This is the first of four short meditations, one for each Sunday in Advent, 2022. Each will include a piece of art by an artist close to my home here in Ulster; a poem; and some carefully chosen music. I hope you will enjoy them and find them helpful.
The image featured in this first meditation was created by artist and sculptor Ross Wilson. Ross’s work has been included in collections globally, including The National Portrait Gallery in London, and the Museum of Fine Arts in Boston. Ross has long been an advocate for community outreach, via creativity and educational interaction, within marginalised communities in Northern Ireland, and more recently, in Rwanda.
Today’s music is a beautiful and evocative setting by Irish composer Shaun Davey, of an ancient Irish text attributed to Saint Patrick. The performance by New Irish Arts, directed by Jonathan Rea, and featuring soloist Stephanie Devlin, took place in Saint Anne’s Cathedral in Belfast.
It is my hope that each of the four meditations will be a little oasis of stillness, carved into the hectic schedule that the run-up to Christmas can often be. I want this to be a place to rest, even for just a moment or two. A place to seek the presence of God; a place to marvel at the great mystery of the Incarnation: God manifest in the flesh. At the end of the day, this is what it’s all about. For at the heart of the Christian faith is Emmanuel, ‘God with us’. God, reaching out to meet with us. To help us. To save us. To dwell with us.
God wants to meet us where we are. We might feel small or lonely or broken. We might feel we can’t put up a fight anymore. That’s where Hannah found herself. But ultimately, Hannah found strength and peace in God. From the depths of her trouble she poured out her heart to Him – her story and prayer are recorded for us in the Old Testament (1 Samuel chapters 1& 2). The people around Hannah just didn’t get it. But God did. He heard her prayer. Hannah gave her future over to God, and in Him she found peace. God did give Hannah the child she longed for. But Hannah gave her child back to God. He grew up to be Samuel, the priest and prophet of Israel who one day would go to Bethlehem to anoint David, the boy shepherd, as King.
There are echoes of Hannah’s prayer in the words of the Magnificat, the song of Mary in Luke chapter 1. Over the centuries since Hannah’s day, people have kept on crying out in their pain to God. We still do. Yet God has not always chosen to answer each of our prayers in the just way we might have hoped. And so, our broken hearts can remain. We still know pain and sadness and loss. But this Advent season, we can find comfort. For in the birth of the child who is is Prophet and Priest and King, God comes as Emmanuel to walk with us in our sadness, as well as in our joy. He comes as a tender-hearted Shepherd, to carry us. That’s what Christmas is.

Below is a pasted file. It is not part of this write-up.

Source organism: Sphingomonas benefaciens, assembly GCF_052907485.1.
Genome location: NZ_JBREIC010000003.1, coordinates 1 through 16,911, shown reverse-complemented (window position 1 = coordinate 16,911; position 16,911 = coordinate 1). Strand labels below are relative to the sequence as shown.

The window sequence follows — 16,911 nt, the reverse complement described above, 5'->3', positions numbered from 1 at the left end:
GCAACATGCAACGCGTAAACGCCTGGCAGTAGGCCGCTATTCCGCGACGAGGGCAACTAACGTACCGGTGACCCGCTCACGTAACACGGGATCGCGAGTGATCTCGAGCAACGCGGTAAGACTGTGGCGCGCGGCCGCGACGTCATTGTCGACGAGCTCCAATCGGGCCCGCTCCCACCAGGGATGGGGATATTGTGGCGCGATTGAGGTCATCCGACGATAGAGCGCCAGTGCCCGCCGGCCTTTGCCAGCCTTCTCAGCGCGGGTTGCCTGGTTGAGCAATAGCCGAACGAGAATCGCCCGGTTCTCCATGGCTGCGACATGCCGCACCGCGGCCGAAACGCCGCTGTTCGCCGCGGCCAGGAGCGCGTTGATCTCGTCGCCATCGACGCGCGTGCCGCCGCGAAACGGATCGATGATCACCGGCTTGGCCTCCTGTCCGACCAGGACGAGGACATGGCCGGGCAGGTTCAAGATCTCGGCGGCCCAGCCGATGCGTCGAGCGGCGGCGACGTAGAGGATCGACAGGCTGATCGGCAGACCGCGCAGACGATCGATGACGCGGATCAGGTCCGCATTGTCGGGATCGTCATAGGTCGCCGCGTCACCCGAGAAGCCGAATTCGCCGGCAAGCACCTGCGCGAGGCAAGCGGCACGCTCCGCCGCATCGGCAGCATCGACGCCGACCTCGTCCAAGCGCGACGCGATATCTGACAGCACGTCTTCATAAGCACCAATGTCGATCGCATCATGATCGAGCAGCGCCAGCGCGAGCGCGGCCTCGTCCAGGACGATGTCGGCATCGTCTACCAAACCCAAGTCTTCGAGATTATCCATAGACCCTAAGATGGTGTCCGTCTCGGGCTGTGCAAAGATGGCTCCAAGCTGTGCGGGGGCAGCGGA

I’ve been thinking about Mary in recent years. Mary knew what pain and loss are like. She would even see her own child crucified. But her Magnificat tells us that, even in her pain, Mary knew that ‘God’s mercy extends to those who fear Him, from generation to generation’. She understood that God is ‘the Mighty One’. Mary pondered all the things that she experienced in her heart. And she placed her trust completely in Christ. ‘Do whatever He tells you’, she said.
According to Scripture, Mary’s close relative Elizabeth and her husband Zechariah belonged to priestly families, families who worshipped God faithfully at the temple. They were waiting in their worship for God to reach out, for Him to meet with them, to help them and to save them. And the day came when God did just that and more: He made His dwelling with them.
In Hebrew, Mary’s name can mean ‘beloved’, or ‘bitter’. Tradition suggests that her family were devout worshippers like Elizabeth and Zechariah; her Magnificat reflects a deep knowledge of and engagement with Scripture. Mary was a woman of God who took hold of the ancient promises of the prophets. In the child given to her, to her family and people, and to us at Christmas, Mary found strength and peace.
Centuries later, Amy Carmichael was born in Millisle in County Down, Ireland. Like Hannah and Mary, Amy found her strength and peace in Christ. Amy shared her faith in serving people in poverty, first of all in Belfast and later in India. She wrote poetry too. This is Amy’s poem ‘My Quietness’, which takes the form of a prayer:
My Quietness O Thou who art my quietness, my deep repose, My rest from strife of tongues, my holy hill, Fair is Thy pavilion, where I hold me still. Back let them fall from me, my clamorous foes, Confusions multiplied; From crowding things of sense I flee, and in Thee hide. Until this tyranny be overpast, Thy hand will hold me fast; What though the tumult of the storm increase, Grant to Thy servant strength, O Lord, and bless with peace.
It is my Advent prayer that this year, each of us, just like Amy, Hannah, Mary, and the little worshipping remnant of which she was part, will find strength and peace and all that we need, in Christ.